M.E. (Reg.) Thesis, Department of Computer Science and Automation,
Indian Institute of Science, Bangalore, India, January 1999.
A Distributed Shared Memory (DSM) system facilitates parallel program development by providing the abstraction of shared memory. Different DSM systems viz. Cache Coherent Non Uniform Memory Access (CC-NUMA), Cache Only Memory Architecture (COMA), Simple COMA and Distributed Virtual Shared Memory (DVSM) support shared data at different levels. Similarly, parallel programs also exhibit data sharing at different granularity, known as granularity of sharing. Mismatch in the granularity of sharing of an application and the granularity supported by an architecture leads to performance degradation. Therefore, it is important to identify the granularity of an application.
In this work, we classify five parallel applications based on their granularity of sharing. This characterisation study is done in two ways --- the first one is based on memory access type to shared locations and the second one is based on the access pattern. While the former identifies the type of accesses such as READ or WRITE, and the extent of sharing, i.e., by one or many processors, the latter classifies the patterns into PRODUCER-CONSUMER, MIGRATORY etc., across synchronisation points. Depending upon the characteristics of the applications, we classify them into fine grain applications or coarse grain applications.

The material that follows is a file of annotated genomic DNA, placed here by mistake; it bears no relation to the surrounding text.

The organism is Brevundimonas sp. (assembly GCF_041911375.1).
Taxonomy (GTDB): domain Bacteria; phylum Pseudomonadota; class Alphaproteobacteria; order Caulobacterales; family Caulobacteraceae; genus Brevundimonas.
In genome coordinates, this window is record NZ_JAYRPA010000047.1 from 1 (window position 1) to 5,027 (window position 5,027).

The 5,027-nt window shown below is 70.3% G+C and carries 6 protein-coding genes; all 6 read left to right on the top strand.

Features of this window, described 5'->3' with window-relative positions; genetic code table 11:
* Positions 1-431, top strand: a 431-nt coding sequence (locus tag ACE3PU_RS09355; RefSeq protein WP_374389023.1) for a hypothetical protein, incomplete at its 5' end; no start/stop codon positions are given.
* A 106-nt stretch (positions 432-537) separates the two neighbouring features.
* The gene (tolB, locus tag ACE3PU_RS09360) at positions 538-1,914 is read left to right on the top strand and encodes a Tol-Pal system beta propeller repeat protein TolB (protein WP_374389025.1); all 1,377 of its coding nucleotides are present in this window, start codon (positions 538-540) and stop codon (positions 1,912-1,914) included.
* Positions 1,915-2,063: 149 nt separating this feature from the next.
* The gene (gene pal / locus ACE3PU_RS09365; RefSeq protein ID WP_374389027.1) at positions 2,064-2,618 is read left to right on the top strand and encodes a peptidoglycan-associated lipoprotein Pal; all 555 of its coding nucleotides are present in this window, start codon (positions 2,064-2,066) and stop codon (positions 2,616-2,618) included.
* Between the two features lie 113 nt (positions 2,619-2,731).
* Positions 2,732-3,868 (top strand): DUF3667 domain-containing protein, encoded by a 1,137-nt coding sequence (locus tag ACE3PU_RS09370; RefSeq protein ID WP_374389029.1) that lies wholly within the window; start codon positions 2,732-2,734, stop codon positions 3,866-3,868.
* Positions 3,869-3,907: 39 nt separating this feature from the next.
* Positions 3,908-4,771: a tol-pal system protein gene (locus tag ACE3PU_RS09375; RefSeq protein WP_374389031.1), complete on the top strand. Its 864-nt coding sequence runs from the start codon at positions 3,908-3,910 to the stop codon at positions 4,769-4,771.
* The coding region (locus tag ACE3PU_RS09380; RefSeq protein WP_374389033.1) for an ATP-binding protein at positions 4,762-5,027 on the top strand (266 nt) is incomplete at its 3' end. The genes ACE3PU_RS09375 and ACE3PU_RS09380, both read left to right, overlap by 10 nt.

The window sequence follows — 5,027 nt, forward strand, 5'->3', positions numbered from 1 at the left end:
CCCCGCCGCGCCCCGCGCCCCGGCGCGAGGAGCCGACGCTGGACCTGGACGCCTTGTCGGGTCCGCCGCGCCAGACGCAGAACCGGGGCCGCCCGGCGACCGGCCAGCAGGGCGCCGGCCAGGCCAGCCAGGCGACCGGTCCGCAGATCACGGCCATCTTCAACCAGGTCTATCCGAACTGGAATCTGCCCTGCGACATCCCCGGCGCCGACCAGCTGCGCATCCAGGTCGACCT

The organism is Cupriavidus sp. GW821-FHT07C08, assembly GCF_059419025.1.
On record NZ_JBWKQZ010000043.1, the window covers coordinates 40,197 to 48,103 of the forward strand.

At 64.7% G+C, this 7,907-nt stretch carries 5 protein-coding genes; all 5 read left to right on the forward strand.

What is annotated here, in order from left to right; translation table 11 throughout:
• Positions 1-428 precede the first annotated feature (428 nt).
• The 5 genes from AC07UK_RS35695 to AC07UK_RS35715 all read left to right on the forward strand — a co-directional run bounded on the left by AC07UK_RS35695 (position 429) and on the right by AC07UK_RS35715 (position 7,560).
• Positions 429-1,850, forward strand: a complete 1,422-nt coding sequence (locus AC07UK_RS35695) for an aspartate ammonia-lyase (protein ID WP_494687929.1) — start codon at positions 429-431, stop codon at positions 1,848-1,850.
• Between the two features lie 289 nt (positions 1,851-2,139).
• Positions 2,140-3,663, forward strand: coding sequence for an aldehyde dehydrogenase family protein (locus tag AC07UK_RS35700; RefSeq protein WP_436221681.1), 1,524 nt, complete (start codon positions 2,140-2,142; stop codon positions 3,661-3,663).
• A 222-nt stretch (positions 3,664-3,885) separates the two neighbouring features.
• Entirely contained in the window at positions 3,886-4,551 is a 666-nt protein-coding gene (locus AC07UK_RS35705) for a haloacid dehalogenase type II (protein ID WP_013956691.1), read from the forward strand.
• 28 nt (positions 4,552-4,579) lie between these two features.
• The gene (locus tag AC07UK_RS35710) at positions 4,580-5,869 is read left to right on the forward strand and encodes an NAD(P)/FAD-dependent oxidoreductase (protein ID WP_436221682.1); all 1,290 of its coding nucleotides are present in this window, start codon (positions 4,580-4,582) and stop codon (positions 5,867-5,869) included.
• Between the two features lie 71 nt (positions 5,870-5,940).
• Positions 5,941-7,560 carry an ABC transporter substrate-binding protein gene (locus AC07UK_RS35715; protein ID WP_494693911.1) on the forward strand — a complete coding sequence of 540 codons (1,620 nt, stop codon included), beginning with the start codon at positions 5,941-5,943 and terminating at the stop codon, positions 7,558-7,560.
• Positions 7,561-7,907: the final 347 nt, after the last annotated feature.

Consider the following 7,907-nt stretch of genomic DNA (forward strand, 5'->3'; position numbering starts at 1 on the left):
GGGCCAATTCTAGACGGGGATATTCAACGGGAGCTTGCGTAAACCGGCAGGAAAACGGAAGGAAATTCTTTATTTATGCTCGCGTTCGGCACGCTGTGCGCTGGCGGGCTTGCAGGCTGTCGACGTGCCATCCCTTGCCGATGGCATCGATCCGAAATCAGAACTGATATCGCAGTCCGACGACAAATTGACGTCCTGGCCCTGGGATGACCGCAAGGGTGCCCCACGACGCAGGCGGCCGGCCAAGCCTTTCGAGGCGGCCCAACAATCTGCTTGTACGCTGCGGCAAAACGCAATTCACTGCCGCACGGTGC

The characterisation study gives the percentage of various types of accesses/patterns in an application. We relate this information to the performance of the application in a given architecture. We have used the hit ratio at the cache/local memory, the effective memory access time for shared data and network traffic as metrics for comparison. We have also studied the bursty nature of network traffic. Lastly, we have studied how the introduction of sequential prefetching in these architectures affects their performance in terms of the above metrics.